Investigate the concerns affecting your child.

Find out more about your child’s learning and behavioural needs through a professional assessment. Sometimes, an initial behavioural concern may be related to an unaddressed learning disability. Other times, an unaddressed learning disability eventually becomes related to behavioural concerns. For specific conditions, there may be social service agencies that can provide more support.

What are learning disabilities?

An individual may have learning disabilities if they require additional support in some or many of the following areas:
  • Listening or understanding others
  • Speaking or communication
  • Reading and writing
  • Following basic instructions in school
  • Following rules
  • Staying seated when required
  • Making friends
  • Interacting with others
  • Controlling their emotions

Consider professional assessment and support.

If your child or loved one is facing one or more of the above concerns, do get an assessment by a qualified professional to obtain a clear diagnosis, enabling helping professionals to provide the right recommendations for support.

Intervene Early.

Regardless of the type of learning disability your child may have, early intervention prevents problems from worsening. Barriers to learning can also be removed before they become too significant for your child, creating an aversion to learning and attending school. Behavioural difficulties can be addressed before the stress affects everyone in the family.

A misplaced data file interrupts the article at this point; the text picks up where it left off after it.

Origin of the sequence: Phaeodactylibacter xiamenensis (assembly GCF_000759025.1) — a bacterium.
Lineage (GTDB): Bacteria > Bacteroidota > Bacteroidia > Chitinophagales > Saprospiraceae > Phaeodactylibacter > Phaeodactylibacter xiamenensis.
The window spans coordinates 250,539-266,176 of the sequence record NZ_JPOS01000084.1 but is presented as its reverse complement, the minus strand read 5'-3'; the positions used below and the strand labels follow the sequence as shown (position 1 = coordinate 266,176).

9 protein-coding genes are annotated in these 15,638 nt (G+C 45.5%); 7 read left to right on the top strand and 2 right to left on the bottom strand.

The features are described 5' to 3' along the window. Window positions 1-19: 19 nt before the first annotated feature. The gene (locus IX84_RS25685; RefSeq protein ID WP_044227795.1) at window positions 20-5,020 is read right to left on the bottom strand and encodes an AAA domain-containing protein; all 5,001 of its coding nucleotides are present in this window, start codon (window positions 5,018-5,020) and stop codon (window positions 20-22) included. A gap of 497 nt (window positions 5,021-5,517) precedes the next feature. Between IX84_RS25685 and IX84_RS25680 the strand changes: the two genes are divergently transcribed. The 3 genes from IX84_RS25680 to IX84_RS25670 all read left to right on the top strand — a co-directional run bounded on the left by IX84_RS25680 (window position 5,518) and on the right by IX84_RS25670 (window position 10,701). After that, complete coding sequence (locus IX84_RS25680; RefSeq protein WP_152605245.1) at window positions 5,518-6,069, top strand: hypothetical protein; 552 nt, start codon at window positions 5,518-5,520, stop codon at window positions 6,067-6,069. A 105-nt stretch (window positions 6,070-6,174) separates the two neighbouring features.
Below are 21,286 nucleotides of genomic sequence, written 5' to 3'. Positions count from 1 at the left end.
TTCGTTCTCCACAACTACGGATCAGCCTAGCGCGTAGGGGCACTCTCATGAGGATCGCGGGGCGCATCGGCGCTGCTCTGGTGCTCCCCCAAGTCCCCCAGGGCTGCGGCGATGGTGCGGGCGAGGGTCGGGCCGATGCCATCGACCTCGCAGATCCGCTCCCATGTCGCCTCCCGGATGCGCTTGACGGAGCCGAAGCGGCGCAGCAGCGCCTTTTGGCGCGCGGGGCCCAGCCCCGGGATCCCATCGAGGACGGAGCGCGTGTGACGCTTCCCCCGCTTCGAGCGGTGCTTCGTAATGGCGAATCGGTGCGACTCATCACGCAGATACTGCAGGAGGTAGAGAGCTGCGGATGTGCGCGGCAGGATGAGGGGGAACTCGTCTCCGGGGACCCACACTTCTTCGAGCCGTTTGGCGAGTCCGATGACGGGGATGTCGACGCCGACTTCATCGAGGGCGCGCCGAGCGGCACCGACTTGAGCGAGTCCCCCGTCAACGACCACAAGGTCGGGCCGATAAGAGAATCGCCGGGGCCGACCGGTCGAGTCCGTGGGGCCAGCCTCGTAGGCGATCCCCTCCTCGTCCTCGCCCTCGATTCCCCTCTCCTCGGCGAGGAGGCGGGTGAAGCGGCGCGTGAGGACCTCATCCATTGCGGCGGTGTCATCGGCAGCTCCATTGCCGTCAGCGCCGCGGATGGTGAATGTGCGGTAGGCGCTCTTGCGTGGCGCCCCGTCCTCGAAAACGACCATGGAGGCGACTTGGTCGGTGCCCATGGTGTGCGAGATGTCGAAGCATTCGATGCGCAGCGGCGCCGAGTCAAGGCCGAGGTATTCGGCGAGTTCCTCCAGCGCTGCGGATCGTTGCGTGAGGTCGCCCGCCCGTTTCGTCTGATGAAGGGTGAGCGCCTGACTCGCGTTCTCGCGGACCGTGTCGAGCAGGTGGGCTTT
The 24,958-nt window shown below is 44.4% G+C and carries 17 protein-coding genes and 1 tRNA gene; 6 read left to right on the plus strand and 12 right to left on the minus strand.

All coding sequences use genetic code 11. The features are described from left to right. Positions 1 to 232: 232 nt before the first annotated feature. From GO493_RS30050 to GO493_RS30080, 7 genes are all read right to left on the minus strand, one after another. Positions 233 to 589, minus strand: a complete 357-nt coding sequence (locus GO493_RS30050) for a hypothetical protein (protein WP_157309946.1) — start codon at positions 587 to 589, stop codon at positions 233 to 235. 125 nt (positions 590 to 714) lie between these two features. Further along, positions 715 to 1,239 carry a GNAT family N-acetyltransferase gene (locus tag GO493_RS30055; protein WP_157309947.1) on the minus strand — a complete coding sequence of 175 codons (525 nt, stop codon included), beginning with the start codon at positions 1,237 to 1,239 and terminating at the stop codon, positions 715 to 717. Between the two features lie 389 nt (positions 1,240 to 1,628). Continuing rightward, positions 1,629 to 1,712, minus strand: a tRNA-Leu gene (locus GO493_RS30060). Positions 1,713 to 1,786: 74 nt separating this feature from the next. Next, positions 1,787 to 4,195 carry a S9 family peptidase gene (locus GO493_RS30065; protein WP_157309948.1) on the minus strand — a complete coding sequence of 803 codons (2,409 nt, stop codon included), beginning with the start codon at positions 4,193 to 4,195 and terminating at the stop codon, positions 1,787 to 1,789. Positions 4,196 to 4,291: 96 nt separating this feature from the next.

What are the usual types of learning disabilities/difficulties, and what should a parent or educator do when they encounter them?

Literacy Difficulties

The foundation for literacy development begins with language development for many individuals. Hence, parents and educators may become concerned when their child is struggling to pick up literacy skills despite adequate language development. This is usually a hallmark of a learning disability related to dyslexia. Another major red flag for such individuals would be continued difficulties in reading and writing despite intensive literacy interventions provided by the school. Parents and educators should consider referring their child for formal assessments to assess for dyslexia. Subsequently, their child can then access better literacy support options, such as reading interventions provided by the Dyslexia Association of Singapore or other school-based literacy support. On top of that, recommendations will be made for relevant learning accommodations that can help remediate literacy difficulties.

Social Communication Difficulties

Social communication difficulties can range from mild to severe. The severity can be gauged from the level of impairment they cause to an individual. The greater the social and emotional impact, the more severe the social communication difficulties are. For more severe social communication difficulties or for individuals who continue to struggle despite first-line social skills support at the school level, serious considerations should be made by the parents to seek out formal assessments to assess for autism. Individuals who meet criteria for the diagnosis of an autism spectrum disorder are likely to have other difficulties on top of their social communication difficulties, and these can only be identified by a qualified professional familiar with autism. Subsequently, decisions about learning and behavioural supports can become more targeted. Relevant options for more intensive social skills or behaviour interventions can be recommended.

Attention Difficulties